• The geology of the mining area did not indicate that chromite sands would react with manganese oxide to form Cr . Groundwater sampling demonstrated that the existing levels of Cr in groundwater at the mining sites was significantly below safe drinking limits.
• Eh and pH levels at the sites were not conducive to the oxidization of either chromium or manganese, which is necessary for the formation of Cr .
• The mining sites contained naturally occurring substances that would facilitate conversion of Cr back into Cr (Cr attenuation).
• Mining would remove the chromite sands necessary to form Cr and would facilitate reactions with other substances likely to result in Cr attenuation.
• ORC's planned monitoring regime could detect any increased concentration of Cr , allowing ORC and the DEQ to respond.
In addition, the Corps and NMFS requested independent technical support from William Mason, a Registered Geologist with the DEQ. Mason examined the information provided by ORC and Woodlands, along with academic literature regarding Cr generation, and summarized his findings in a memorandum (Mason Memorandum). The Mason Memorandum noted that the conditions at the mining sites favored Cr attenuation rather than generation. The Mason Memorandum also noted that conditions at ORC's proposed mining sites were similar to those present in some academic studies that found significant Cr attenuation, but that the findings of such studies are not necessarily applicable to sites not considered by those studies due to the complex nature of subsurface geochemical reactions. The Mason Memorandum concluded that " it is possible that [Cr ] could be generated in a post-mining environment, but it appears unlikely given the aquifer's apparent potential for [Cr attenuation]." Finally, the Mason Memorandum offered a number of " recommendations" related to ongoing monitoring after mining commenced.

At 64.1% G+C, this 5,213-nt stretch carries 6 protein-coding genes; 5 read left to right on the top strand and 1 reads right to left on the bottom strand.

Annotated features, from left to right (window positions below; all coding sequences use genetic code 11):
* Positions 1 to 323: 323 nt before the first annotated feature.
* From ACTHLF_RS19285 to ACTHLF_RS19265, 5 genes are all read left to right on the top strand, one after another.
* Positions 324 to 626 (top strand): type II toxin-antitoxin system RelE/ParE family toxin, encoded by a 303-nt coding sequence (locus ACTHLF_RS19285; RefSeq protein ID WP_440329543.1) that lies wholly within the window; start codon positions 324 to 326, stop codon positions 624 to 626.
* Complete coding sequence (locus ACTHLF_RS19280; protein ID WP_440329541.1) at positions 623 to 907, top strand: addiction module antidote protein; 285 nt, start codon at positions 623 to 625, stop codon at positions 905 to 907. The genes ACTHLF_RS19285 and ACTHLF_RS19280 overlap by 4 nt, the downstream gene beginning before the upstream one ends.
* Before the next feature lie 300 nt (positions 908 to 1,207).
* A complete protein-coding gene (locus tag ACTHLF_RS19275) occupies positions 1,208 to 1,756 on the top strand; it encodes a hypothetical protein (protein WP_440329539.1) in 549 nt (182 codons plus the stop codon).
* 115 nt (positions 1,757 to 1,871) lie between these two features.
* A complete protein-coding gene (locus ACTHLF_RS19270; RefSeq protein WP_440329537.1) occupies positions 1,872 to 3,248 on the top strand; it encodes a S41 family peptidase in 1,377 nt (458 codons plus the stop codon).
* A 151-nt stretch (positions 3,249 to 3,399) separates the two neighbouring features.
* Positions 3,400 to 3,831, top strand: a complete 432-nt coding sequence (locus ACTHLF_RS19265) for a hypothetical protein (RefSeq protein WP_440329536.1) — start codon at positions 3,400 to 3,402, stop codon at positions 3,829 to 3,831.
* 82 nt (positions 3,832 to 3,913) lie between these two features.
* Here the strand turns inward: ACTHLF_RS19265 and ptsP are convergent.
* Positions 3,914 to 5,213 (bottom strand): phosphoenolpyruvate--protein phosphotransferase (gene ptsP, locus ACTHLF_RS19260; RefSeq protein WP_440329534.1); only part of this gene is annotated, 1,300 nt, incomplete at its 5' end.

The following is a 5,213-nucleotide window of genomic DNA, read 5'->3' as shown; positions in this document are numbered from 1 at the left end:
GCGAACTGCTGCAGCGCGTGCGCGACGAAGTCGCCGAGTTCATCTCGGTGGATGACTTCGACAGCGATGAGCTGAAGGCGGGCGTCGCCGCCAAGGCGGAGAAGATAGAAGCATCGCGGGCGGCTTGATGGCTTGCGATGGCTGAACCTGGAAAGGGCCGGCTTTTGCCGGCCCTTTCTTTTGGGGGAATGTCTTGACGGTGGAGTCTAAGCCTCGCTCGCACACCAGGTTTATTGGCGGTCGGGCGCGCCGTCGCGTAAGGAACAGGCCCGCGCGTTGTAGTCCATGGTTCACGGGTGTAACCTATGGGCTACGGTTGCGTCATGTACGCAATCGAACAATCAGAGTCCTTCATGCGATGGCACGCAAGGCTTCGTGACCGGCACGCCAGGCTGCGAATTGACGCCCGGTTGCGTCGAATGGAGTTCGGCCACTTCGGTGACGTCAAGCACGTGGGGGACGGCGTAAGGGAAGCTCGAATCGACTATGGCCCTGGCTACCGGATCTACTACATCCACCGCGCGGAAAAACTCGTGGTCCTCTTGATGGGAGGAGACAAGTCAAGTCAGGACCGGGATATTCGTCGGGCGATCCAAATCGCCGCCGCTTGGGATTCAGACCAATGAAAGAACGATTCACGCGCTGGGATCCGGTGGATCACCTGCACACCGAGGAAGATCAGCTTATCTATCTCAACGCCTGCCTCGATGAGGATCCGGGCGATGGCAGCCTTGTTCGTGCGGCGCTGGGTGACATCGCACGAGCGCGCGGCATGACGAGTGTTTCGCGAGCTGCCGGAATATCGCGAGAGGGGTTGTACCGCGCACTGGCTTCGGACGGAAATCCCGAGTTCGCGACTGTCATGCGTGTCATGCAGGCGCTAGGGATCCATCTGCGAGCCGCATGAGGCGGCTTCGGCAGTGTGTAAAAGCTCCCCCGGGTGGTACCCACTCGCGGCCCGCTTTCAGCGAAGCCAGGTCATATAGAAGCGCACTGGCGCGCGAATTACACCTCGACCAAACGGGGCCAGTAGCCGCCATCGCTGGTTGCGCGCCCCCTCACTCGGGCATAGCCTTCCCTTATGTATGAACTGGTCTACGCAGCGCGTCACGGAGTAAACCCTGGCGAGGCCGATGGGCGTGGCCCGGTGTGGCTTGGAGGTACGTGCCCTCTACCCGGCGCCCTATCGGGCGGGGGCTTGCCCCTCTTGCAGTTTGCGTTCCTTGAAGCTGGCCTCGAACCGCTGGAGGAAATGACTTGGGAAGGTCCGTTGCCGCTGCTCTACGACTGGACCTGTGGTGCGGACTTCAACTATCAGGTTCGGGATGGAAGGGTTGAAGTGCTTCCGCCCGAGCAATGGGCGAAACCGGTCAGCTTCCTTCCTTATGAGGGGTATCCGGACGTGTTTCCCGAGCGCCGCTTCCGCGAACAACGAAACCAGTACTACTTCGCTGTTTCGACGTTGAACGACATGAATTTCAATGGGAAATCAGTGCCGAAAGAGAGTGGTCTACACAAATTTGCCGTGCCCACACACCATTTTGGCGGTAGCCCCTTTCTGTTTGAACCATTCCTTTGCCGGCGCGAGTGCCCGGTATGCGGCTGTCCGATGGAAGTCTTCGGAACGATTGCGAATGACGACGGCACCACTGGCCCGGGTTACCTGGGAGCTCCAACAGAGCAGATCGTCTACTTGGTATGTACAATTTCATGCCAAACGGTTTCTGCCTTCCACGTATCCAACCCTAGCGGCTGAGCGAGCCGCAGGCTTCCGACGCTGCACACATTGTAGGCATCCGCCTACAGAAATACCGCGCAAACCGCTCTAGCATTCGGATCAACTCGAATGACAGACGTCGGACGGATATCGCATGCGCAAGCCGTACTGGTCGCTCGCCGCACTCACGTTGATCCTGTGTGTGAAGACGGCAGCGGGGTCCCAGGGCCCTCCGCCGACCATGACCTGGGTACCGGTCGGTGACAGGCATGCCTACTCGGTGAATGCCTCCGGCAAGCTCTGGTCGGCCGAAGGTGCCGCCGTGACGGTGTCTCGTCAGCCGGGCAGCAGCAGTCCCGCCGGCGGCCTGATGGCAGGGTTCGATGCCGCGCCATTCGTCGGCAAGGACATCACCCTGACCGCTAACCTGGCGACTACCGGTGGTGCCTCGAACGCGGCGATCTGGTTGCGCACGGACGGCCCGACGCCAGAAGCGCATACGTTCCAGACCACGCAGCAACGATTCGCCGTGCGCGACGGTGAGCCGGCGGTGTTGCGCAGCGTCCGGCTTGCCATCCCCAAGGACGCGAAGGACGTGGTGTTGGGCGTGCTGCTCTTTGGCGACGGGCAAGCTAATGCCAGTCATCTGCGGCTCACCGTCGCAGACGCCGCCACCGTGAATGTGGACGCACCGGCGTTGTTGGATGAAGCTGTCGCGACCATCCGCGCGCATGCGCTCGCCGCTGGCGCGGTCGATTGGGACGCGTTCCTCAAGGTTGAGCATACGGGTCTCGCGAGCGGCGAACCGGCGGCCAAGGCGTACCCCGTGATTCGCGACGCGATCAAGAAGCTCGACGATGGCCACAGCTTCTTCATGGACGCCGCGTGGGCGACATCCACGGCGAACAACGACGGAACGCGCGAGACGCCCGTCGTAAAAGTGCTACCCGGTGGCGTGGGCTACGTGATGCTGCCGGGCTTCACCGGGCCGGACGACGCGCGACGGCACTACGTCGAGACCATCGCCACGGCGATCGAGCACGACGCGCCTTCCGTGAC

As a result of these recommendations, DOGAMI notified the Corps that it would require ongoing Cr monitoring as part of ORC's permit from that agency, and explained that it would require suspension of mining and/or other measures if the monitoring showed an increase in Cr levels. The ORC Section 404 Permit issued by the Corps required ORC to comply with all conditions of the DEQ and DOGAMI permits. Based on this information from the DEQ and DOGAMI, the Corps concluded that the risks associated with the generation of Cr would not " have a significant impact on the quality of the human environment."
2. Cumulative Impact Analysis
In addition to examining the potential for Cr generation, the Corps considered the possibility that ORC would engage in future mining beyond the sites included in the Section 404 permit application, noting that ORC had suggested that it intended to mine for mineral sands along the Oregon coast " from Cape Arago to Port Orford." The EA also noted that ORC had removed from the Section 404 permit application two sites that had already been surveyed, one of which, Section 33, had already been granted a mining permit by DOGAMI.
The record also reflects, however, significant challenges to developing any of the mining sites that had been identified by ORC. Specifically:
• The Section 33 site would require the construction of a costly one-mile-long access road across private property that itself would have involved potentially insurmountable permitting and leasing challenges.
• The Shepard site also would have required construction of an additional haul road or the reversal of a prior Coos County land use decision barring the use of an existing road.